By Tim Krohn [email protected]
Cold, wet weather continued to delay fieldwork across Minnesota recently, but area farmers are quickly moving to till fields, spread manure and fertilizer, and begin corn planting.
The USDA’s latest crop progress report, released early last week, shows corn planting statewide was at 5% and soybean planting hasn’t really gotten under way.
The forecast for the coming week isn’t predicting a lot of rain, with chances at the 40-60% range.
“In Martin County and to the west, a lot of farmers are going at it,” said Terry Wellman, who farms near Hanska.
He said the spring farm work comes after what turned out to be a good year for most farmers last season, despite a drought that hit much of the state.
“Last year things were pretty good in our area. My yields were second or third best of any I’ve had.”
Wellman worked in the tech industry in Chicago but would return to Minnesota to help on his family’s farm. In 2012 Wellman left the tech industry behind to become a full-time farmer.
But he uses his tech skills to take advantage of the array of precision farming technology that’s been rolling out in recent years.
While the area southwest and northwest of the Greater Mankato region suffered from last summer’s drought, the Mankato region and areas to the east, south and southeast received just enough timely rains throughout the season, resulting in fairly strong yields last fall.
Kent Thiesse, farm management analyst and vice president at MinnStar Bank in Lake Crystal, said last year and a few years before that also brought wealth to area farm operations.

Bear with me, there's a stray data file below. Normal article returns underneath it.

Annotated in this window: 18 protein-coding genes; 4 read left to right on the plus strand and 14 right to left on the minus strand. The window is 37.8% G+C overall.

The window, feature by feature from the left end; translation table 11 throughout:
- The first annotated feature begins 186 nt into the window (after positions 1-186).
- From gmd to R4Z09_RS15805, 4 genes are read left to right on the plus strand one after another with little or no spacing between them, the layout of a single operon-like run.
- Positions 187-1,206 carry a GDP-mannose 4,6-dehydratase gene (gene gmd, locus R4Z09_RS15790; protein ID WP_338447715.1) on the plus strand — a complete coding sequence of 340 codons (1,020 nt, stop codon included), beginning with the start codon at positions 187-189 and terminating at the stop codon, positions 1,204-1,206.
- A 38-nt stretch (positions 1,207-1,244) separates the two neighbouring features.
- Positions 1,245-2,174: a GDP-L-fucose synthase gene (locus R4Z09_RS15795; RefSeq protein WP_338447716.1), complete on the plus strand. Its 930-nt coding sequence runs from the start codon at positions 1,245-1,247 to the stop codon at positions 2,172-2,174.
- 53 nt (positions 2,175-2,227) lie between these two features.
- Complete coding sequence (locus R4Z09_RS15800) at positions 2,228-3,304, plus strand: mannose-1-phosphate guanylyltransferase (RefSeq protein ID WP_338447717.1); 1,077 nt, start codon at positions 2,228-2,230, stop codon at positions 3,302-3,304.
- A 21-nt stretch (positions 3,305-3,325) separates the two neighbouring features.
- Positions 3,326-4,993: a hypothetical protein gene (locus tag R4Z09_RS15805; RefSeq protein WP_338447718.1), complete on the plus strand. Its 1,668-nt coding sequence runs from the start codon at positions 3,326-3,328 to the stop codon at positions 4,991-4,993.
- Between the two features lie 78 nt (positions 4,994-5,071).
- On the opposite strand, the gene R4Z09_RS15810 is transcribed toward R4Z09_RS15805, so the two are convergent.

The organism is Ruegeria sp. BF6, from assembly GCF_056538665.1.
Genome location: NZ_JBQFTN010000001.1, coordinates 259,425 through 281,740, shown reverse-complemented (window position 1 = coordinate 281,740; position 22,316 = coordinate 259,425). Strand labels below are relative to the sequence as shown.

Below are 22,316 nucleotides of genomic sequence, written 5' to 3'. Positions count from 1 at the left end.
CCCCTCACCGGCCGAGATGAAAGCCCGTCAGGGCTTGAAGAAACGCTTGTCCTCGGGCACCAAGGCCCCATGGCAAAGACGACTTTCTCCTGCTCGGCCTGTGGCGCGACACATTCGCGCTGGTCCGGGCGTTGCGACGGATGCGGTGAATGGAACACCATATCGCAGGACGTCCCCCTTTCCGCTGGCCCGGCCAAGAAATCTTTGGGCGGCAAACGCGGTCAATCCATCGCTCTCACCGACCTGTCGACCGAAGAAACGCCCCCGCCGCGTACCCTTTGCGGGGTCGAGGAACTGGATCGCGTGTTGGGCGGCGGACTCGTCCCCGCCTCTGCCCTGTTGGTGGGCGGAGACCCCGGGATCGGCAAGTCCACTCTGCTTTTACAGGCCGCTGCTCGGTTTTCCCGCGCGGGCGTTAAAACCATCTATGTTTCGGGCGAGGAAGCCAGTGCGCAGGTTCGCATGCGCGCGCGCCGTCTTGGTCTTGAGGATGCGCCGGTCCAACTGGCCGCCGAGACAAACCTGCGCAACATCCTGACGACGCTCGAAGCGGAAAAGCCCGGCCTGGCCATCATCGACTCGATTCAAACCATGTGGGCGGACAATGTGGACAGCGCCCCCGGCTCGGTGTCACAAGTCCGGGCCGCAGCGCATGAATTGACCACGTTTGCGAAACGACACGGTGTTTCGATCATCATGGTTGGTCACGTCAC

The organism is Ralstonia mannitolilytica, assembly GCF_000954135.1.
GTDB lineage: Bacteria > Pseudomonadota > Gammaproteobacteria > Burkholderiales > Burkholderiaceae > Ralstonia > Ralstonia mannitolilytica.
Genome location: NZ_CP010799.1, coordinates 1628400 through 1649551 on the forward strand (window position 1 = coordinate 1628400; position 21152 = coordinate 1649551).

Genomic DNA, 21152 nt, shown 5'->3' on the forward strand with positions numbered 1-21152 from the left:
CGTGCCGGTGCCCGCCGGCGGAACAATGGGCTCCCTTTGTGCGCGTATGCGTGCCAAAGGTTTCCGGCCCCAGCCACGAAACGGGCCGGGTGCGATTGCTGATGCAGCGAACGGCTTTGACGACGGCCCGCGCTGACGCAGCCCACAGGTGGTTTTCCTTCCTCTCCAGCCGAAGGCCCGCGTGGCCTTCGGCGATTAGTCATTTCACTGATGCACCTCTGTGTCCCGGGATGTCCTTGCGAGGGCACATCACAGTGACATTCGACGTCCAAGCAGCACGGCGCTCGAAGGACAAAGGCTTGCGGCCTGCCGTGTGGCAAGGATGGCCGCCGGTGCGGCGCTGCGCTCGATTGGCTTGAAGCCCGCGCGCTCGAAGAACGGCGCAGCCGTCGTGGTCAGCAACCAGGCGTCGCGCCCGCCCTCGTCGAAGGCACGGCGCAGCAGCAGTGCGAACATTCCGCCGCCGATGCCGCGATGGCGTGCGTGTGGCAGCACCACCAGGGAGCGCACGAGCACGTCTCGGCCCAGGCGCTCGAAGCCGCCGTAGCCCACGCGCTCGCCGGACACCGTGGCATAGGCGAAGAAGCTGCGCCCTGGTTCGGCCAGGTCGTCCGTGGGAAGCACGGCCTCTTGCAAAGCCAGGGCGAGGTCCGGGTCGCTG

“Last year the net farm average income was $311,000 and the median income was $177,614, which was almost identical to 2021.”
That is a dramatic increase from even a few years ago. In 2019 the median farm income in the region was only $36,550.
Income jumped dramatically in 2020 because of the extra federal COVID funding that flowed to farmers.
“But the last two years the (high) income has been because of phenomenal crop prices.”
Thiesse said there are signs that those record crop prices farmers have enjoyed may be falling off this year.
Tom Hoverstad, a scientist at the University of Minnesota Southern Research and Outreach Center in Waseca, said that while the recent cold snap slowed field work some, it is better than a year ago.
“Last spring was poor. It was a cold and wet April and there was a late planting season. The year before that was good and in the 2020 year of COVID it was early planting and a great crop.”
Hoverstad said that while the area went into the winter dry, the winter season helped replenish some soil moisture.
“Winter was good to us. We had the wettest winter on record,” he said.
And while snowmelt can run off of frozen fields in the spring, this year was better. Heavy snowcover early last winter insulated the ground, meaning the frost was not deep.
“So when the soil frost thawed, that water became available (for the soil),” Hoverstad said.